For example, the NRC holds jurisdiction over issuing Part 110 licenses (10 CFR Part 110), which control the import and export of nuclear reactors, equipment, components, and materials. Unlike other nuclear exporters, such as Russia and France, the NRC requires the negotiation of a bilateral nuclear cooperation agreement, or 123 Agreement, in order to obtain a Part 110 license for “significant nuclear exports”. Such agreements typically outline the parameters of current and future transfers, including restrictions on the retransfer and reprocessing of traded material. Negotiating and receiving congressional approval for 123 Agreements can take several years, and in some cases, has taken over a decade.

For its part, the National Nuclear Security Administration (NNSA) within DOE is responsible for granting Part 810 authorizations (10 CFR Part 810), which apply to technology transfers and technical assistance involving any part of the nuclear fuel cycle. Similar to Part 110 licenses, a Part 810 specific authorization requires a nonproliferation assurance from the recipient country’s government that the transferred technology will be used only for peaceful purposes and will not be retransferred without prior U.S. consent. As with the 123 Agreements, these government-to-government assurances can tack on months, if not a year or more, to the licensing review process.

Foreign competitors clearly have streamlined procedures, compared to their U.S. counterparts. Japan’s Ministry of Economy, Trade and Industry (METI) and Russia’s Federal Service for Technical Export Control (FSTEC), for instance, oversee all export licensing, which eliminates inefficiencies created by the involvement of multiple government agencies and departments. Moreover, the timeline for acquiring an export license is much faster in Japan, South Korea, and Russia, where regulations require applications to be processed within 15-90 days.

As an example of the type of impacts that can occur, R&D, engineering, technical services, and other facets of the U.S. production network are likely to be performed overseas if barriers to export are relatively higher in the United States than in other markets. Indeed, the potential losses in employment and U.S. competitiveness may extend well beyond the value of lost exports; this is further explored in a forthcoming CSIS report, “Restoring U.S. Leadership in Nuclear Energy: A National Security Imperative.”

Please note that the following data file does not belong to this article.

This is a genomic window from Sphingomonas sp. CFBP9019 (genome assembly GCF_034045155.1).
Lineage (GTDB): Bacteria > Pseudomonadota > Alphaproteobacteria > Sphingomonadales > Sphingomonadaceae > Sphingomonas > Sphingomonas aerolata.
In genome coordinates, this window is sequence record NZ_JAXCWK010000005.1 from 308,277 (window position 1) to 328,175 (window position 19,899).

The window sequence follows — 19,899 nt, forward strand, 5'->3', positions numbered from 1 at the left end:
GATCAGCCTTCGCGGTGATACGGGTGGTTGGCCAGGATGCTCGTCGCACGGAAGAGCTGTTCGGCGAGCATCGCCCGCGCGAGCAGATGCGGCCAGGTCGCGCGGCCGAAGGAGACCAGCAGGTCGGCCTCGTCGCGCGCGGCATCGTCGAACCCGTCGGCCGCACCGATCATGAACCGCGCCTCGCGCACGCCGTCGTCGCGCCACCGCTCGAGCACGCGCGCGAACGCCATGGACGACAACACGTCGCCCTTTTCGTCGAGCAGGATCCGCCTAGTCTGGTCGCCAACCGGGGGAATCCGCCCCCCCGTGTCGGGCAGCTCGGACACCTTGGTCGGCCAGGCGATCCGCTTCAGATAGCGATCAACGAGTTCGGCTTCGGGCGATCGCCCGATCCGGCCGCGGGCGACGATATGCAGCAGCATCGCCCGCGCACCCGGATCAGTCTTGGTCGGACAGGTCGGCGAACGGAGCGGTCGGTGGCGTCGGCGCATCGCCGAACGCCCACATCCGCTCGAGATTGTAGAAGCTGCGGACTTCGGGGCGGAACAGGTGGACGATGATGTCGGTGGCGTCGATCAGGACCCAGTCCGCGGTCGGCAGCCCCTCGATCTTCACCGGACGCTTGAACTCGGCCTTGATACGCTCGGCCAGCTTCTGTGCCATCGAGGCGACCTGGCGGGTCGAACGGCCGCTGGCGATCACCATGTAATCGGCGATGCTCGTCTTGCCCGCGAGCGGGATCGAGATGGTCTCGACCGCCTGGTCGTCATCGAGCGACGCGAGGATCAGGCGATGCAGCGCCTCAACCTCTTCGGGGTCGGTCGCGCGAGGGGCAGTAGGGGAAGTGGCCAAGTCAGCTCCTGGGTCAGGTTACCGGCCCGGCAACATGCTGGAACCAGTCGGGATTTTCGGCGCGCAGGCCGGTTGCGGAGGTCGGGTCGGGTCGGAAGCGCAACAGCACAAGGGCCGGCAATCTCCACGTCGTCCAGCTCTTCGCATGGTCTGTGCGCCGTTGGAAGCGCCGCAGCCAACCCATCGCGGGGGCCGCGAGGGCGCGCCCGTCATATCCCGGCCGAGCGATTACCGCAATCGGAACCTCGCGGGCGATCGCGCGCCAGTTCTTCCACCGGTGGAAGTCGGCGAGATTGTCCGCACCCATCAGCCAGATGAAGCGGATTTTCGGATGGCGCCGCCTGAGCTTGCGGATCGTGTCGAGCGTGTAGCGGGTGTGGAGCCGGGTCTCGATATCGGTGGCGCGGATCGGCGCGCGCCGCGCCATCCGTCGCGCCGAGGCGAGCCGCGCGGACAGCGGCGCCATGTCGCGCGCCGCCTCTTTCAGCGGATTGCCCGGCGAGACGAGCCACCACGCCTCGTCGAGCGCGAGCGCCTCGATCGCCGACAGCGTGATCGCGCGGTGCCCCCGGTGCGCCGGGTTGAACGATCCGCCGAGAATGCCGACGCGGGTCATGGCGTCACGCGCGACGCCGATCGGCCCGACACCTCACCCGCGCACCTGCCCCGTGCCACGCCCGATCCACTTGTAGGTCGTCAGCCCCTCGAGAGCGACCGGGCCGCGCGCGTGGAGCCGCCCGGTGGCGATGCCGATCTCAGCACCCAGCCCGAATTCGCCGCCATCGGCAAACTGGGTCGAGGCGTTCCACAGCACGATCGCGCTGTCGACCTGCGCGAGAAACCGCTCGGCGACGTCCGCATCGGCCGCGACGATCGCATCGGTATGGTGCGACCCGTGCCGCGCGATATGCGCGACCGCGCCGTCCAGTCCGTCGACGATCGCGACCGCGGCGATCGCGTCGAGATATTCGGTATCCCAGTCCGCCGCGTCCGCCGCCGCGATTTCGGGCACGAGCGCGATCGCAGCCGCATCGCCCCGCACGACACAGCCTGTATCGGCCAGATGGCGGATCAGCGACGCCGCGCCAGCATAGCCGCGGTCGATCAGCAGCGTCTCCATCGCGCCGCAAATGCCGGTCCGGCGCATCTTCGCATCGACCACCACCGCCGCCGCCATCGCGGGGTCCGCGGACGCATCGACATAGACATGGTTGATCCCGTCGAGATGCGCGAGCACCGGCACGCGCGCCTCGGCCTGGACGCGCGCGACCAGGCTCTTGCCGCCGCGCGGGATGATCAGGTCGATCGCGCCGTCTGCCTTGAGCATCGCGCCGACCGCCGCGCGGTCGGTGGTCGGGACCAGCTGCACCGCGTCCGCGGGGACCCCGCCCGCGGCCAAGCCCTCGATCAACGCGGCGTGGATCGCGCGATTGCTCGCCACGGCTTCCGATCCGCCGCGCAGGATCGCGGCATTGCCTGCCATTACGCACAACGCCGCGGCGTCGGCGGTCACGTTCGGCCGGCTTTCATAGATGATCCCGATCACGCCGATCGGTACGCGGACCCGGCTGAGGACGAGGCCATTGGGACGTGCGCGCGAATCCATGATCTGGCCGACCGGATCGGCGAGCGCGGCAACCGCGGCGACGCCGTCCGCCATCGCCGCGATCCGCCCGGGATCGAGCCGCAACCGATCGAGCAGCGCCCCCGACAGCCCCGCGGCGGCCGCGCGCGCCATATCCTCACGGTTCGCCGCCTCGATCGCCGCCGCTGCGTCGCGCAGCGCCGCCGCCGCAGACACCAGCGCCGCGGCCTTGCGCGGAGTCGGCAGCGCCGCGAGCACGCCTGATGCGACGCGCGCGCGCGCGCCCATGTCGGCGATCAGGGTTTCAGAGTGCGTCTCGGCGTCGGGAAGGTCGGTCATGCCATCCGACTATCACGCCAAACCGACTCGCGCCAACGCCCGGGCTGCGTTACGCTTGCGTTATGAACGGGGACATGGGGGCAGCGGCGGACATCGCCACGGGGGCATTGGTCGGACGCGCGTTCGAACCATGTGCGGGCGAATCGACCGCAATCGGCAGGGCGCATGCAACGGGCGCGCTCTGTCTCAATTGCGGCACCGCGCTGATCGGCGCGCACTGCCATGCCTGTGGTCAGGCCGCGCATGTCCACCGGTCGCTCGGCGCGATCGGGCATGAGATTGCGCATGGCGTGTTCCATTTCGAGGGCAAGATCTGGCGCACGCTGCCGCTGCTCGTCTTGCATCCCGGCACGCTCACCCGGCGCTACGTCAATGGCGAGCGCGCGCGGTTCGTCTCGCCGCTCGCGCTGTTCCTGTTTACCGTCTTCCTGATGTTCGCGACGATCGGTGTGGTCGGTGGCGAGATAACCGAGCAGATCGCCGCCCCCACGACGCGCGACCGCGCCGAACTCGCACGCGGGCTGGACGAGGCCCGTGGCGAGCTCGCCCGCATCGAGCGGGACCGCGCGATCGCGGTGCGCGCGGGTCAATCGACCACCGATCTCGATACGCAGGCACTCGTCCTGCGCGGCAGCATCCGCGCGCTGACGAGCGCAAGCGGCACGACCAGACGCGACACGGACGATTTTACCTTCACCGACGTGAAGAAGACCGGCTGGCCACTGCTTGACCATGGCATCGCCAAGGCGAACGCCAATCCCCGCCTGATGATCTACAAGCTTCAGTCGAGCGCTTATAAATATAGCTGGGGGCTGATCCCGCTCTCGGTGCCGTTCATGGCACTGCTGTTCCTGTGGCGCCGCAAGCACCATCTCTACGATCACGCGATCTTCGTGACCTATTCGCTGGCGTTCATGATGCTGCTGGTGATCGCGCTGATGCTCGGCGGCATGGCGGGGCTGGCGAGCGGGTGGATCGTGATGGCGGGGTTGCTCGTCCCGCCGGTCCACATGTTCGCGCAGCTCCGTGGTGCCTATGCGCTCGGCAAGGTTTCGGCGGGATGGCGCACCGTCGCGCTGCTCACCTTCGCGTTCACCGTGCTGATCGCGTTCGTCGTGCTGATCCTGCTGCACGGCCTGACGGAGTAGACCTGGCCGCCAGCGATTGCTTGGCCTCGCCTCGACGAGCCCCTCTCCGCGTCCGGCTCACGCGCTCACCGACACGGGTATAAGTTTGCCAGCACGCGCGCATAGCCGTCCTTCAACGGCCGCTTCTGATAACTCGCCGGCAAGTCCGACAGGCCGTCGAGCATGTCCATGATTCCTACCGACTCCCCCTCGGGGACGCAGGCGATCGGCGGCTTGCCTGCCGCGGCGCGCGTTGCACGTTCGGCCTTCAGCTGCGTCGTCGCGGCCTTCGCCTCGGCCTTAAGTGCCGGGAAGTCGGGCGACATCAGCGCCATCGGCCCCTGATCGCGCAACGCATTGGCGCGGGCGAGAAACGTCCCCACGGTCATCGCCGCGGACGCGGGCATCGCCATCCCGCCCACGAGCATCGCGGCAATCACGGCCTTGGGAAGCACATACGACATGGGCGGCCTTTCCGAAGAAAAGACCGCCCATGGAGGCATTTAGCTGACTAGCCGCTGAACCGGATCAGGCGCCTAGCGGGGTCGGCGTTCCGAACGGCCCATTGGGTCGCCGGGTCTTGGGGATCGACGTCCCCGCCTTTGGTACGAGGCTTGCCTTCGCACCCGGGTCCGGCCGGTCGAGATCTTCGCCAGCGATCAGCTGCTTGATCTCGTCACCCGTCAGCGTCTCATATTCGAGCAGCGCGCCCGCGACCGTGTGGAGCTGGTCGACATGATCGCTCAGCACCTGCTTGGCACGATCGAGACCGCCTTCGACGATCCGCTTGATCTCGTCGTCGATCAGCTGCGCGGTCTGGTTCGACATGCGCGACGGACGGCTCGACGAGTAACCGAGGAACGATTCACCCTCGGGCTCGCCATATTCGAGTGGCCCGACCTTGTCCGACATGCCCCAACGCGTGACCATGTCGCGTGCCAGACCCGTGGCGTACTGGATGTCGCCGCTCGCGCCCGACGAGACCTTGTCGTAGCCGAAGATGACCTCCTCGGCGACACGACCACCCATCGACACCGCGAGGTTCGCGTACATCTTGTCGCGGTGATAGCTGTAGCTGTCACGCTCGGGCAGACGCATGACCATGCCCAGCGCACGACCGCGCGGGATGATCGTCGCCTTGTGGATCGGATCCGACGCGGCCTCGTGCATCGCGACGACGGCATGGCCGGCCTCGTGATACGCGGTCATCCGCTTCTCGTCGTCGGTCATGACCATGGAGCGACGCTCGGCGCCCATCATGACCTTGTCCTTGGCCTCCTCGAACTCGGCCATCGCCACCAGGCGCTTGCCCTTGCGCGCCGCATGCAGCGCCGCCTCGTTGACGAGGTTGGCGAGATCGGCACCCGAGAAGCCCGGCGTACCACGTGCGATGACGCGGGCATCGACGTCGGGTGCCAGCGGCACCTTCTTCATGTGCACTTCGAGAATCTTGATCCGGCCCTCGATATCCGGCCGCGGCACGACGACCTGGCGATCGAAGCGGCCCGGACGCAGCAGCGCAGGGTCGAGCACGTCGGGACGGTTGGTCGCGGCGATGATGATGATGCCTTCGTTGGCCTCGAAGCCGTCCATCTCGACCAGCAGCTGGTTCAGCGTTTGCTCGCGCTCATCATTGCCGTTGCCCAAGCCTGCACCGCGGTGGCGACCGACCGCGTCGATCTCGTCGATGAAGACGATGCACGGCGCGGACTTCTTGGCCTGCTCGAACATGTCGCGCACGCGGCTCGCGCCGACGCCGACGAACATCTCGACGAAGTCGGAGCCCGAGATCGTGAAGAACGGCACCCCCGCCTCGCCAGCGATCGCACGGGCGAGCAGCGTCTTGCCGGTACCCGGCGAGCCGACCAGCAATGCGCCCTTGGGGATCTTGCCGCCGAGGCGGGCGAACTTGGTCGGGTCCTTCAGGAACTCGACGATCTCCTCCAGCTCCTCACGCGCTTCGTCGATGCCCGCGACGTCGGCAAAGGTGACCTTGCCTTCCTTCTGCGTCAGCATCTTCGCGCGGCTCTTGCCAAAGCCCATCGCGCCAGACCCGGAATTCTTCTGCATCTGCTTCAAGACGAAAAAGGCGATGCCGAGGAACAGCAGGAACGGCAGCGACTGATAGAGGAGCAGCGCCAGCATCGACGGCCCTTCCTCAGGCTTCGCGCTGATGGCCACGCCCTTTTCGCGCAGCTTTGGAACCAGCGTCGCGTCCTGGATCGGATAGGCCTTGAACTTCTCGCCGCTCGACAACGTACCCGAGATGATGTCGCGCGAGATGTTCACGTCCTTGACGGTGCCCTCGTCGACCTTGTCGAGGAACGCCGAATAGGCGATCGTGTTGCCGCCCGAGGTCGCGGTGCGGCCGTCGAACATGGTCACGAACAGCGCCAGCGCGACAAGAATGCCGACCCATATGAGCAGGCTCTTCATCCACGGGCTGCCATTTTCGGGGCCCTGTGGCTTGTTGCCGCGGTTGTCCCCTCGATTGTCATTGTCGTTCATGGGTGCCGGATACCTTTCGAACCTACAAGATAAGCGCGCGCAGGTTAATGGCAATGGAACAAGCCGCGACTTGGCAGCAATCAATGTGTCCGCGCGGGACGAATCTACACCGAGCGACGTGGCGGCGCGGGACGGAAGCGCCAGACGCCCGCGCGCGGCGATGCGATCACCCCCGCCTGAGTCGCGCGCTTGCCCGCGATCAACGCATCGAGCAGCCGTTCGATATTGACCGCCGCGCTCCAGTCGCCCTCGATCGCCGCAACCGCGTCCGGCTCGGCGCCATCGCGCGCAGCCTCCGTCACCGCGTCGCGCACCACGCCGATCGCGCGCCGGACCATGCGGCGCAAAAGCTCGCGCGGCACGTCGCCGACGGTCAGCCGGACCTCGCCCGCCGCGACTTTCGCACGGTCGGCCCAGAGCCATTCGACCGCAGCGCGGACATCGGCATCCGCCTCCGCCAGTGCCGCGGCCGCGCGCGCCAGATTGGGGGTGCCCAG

Further, if U.S. participation in the global market is substantially obstructed by bureaucratic hurdles that other major suppliers of nuclear technology do not face, and if that translates into an increase in foreign influence over global safety and non-proliferation standards at the expense of the United States, our government should be aware of that fact. Policymakers should begin to focus on the domestic regulatory regime after 123 Agreements and other government-to-government assurances are in place, and should seek to answer the following crucial question with stakeholder input: “If bureaucratic reform is needed, what is the best way forward?”

Mike Wallace is director of the Nuclear Energy Program at the Center for Strategic and International Studies (CSIS) in Washington, D.C.  Scott Miller holds the Scholl Chair in International Business at CSIS.  Dave Banks is senior fellow and deputy director of the Nuclear Energy Program at CSIS.  Alayna Rodriguez is a research intern with the Nuclear Energy Program at CSIS.

Commentary is produced by the Center for Strategic and International Studies (CSIS), a private, tax-exempt institution focusing on international public policy issues. Its research is nonpartisan and nonproprietary. CSIS does not take specific policy positions. Accordingly, all views, positions, and conclusions expressed in this publication should be understood to be solely those of the author(s).

© 2013 by the Center for Strategic and International Studies. All rights reserved.

Scott Miller
Senior Mentor (Non-resident), Executive Education

Michael Wallace, George David Banks and Alayna Rodriguez